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© Ugur Akinci
A “Read Me” file is a part of almost every software product, whether it’s released on a CD (and marketed in a box) or downloaded from the Internet.
It traditionally has the file name ReadMe.txt or Read_Me.txt and consists of an unformatted plain text file. The idea is to make sure it can be read on any computer using any kind of operating system.
There used to be a time when software products used to come only with a ReadMe file that also doubled up as a user guide. But those days are of course long gone. These days a ReadMe file is used mostly as a “Release Note” to update the user about things that have changed; new features added, and known bugs that are fixed.
Always make sure you alert the user to existence of the ReadMe file in as many places as possible. For example, if the software CD flashes a start-up screen when inserted into the CD drive, make sure there is a message there urging the user to read the ReadMe file first.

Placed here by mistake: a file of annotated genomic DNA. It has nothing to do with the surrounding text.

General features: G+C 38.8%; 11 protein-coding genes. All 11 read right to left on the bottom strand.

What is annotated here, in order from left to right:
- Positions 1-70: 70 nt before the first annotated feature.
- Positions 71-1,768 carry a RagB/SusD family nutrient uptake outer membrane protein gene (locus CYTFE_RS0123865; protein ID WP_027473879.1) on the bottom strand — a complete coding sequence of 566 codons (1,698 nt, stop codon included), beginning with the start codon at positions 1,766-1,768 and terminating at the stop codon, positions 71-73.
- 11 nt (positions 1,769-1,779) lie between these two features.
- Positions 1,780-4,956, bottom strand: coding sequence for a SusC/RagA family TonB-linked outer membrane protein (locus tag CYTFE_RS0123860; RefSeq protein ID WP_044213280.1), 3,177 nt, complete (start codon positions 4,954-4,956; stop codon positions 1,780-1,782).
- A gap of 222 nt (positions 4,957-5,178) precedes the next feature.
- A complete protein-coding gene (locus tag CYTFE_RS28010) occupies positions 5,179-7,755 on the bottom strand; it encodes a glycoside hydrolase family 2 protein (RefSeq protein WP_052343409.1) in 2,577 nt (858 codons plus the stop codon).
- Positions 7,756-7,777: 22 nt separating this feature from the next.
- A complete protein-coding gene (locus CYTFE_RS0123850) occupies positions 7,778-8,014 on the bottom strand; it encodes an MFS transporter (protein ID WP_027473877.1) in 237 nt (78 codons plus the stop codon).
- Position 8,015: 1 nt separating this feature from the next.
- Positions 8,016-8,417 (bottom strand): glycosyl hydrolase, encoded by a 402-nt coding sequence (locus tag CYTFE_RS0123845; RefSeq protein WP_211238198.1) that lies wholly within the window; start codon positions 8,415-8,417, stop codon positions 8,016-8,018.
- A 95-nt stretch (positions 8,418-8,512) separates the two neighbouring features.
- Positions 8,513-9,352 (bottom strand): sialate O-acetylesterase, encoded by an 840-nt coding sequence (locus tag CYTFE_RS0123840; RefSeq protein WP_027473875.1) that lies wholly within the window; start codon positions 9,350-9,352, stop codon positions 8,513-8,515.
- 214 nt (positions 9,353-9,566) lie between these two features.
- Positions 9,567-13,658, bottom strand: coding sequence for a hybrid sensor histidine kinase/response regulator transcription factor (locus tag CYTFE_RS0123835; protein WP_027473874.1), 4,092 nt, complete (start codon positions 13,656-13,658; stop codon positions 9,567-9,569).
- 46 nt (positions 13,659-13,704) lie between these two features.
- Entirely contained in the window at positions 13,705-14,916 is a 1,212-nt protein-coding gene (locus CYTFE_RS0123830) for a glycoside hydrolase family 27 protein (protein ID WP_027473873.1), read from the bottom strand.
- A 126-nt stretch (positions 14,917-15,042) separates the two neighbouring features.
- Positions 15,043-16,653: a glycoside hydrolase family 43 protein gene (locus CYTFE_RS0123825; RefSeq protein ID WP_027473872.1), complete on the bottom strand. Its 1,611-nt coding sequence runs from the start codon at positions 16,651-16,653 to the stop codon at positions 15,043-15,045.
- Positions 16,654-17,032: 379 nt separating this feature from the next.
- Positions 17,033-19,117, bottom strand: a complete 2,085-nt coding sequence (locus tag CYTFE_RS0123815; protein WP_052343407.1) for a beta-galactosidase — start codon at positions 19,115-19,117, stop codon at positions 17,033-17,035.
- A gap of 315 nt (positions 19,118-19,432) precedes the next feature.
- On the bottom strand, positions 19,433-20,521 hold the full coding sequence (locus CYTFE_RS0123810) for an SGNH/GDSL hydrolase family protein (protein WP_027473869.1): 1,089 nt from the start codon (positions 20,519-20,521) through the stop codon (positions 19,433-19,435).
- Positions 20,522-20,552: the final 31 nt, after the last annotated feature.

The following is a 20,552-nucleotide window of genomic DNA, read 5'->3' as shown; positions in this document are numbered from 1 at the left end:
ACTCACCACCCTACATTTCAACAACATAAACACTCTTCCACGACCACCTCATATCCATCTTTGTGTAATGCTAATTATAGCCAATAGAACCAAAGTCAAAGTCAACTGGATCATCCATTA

Start your ReadMe text file with the name of the software, version or release number, and the date of the file.
Follow that by important “prerequisite system information.” If for example the user needs to download the latest version of Flash or have .NET installed on their PC to make the software work properly, state that clearly in the ReadMe file.
Another section you may want to include is “Installation Notes” if, that is, you do have a separate Installation Guide that comes with the product.
Then follow that section with New Features and Bug fixes, and probably nothing else. Try to keep your ReadMe file as short as possible.
Here is the hypothetical outline of a fictitious ReadMe file:
************** READ ME File ******************
KNOWN ISSUES (that will be addressed in a future release)
If the file is longer than a few pages, you may want to add a mini-TOC to the top of the first page as well.
Here are some ReadMe file samples: